Slot Receivers in the NFL
A slot is a narrow opening, or gap, into which something can fit. For example, a coin can be dropped into a slot on the side of a machine to activate it. The word “slot” can also refer to a position on a team or in a schedule. In gambling, a slot is a position where the player can win big amounts of money by hitting one or more of the jackpot symbols.
The slot receiver is a football position that’s been around for decades and continues to grow in popularity. It’s defined by its responsibilities and skill set, which often sets it apart from outside wide receivers and even some tight ends. The best slot receivers have great speed and precision in their route running, along with excellent hands. They must also be tough enough to absorb contact and run precise routes, since they’ll line up a few steps behind the line of scrimmage.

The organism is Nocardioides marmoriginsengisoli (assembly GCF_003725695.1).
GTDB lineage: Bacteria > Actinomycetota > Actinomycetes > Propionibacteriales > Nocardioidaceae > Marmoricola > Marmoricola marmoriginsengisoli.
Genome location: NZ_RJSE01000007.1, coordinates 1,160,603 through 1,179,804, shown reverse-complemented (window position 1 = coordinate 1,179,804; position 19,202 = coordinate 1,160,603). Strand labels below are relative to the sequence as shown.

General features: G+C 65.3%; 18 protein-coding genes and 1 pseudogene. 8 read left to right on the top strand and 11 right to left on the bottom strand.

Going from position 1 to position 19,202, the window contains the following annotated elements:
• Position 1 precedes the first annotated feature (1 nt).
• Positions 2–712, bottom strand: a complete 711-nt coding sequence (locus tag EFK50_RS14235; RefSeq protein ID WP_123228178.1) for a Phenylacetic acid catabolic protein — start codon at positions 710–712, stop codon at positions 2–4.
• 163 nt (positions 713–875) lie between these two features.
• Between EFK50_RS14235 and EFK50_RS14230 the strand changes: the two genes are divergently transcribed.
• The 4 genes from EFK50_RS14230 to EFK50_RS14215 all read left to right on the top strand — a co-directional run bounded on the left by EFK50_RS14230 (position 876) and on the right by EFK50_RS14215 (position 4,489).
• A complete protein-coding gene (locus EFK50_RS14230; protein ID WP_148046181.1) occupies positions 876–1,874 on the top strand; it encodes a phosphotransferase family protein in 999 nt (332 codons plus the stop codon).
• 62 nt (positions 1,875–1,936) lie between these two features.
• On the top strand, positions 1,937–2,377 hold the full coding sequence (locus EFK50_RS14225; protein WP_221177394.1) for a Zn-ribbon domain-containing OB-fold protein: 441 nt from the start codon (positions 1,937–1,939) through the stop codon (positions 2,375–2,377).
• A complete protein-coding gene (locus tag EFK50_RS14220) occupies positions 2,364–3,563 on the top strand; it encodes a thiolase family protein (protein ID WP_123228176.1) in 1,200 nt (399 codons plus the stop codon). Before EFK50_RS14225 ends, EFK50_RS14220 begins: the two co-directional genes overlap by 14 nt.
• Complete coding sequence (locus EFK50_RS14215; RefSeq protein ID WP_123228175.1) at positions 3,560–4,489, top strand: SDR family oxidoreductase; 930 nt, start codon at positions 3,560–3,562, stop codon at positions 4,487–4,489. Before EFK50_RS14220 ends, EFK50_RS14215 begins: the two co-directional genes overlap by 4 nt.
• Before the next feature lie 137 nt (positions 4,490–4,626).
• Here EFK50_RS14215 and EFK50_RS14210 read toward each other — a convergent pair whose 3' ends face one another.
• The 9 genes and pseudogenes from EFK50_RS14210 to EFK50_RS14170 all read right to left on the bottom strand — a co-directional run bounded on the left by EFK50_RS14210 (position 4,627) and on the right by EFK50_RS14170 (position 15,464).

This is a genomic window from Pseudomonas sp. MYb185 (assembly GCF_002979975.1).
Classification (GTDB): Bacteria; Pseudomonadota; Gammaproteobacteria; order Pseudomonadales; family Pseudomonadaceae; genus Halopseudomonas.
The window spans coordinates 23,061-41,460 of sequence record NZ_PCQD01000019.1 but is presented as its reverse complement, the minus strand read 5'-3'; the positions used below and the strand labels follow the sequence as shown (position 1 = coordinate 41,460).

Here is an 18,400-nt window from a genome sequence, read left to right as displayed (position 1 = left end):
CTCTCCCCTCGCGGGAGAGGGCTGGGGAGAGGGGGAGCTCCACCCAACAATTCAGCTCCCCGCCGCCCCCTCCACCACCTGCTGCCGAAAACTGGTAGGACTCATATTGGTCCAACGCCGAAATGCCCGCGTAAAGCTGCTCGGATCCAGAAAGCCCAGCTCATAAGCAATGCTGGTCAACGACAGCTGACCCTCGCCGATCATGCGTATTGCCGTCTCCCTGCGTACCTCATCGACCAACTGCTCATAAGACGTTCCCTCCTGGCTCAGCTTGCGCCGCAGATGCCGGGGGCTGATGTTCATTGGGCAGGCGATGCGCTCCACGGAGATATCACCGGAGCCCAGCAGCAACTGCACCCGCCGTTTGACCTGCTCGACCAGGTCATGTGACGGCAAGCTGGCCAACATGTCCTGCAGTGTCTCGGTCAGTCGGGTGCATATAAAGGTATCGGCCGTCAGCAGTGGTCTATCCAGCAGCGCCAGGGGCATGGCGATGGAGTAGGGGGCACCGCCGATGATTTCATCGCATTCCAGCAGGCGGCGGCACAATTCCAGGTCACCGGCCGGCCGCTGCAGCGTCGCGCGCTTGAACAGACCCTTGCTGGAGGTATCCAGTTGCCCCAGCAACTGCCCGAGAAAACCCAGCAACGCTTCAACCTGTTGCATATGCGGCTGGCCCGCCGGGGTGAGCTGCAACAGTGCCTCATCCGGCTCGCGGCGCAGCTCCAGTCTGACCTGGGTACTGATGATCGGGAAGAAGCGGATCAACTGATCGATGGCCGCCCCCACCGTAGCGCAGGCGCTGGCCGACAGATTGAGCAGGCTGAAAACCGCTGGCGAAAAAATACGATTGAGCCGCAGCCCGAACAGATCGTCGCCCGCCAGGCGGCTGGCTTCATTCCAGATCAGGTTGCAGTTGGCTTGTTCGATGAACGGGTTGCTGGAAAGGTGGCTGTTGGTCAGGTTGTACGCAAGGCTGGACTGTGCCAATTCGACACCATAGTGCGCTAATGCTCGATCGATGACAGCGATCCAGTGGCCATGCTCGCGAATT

They need to be able to block as well, but their initial blocking is typically less important than that of the other wideouts on the play. However, on running plays like end-arounds and pitch plays, they will need to block for the ball carrier and pick up blitzes from secondary players. They can also help provide protection on outside run plays by chipping linebackers and safeties.
Slot receivers have a very specific role to fill, and they need to be good at it in order to excel in the NFL. In addition to being fast and having good hands, they must be able to run every single passing route on the field. They’ll also need to be precise in their timing, and they must have great chemistry with the quarterback.
Several famous slot receivers have dominated the position over the years, including Wes Welker, who was considered to be one of the greatest in history. Wayne Chrebet is another legendary slot receiver who racked up 7,365 yards and 41 touchdowns over the course of his 11-year career. Other notable slot receivers include Andre Rison, Charlie Joiner, and Julian Edelman.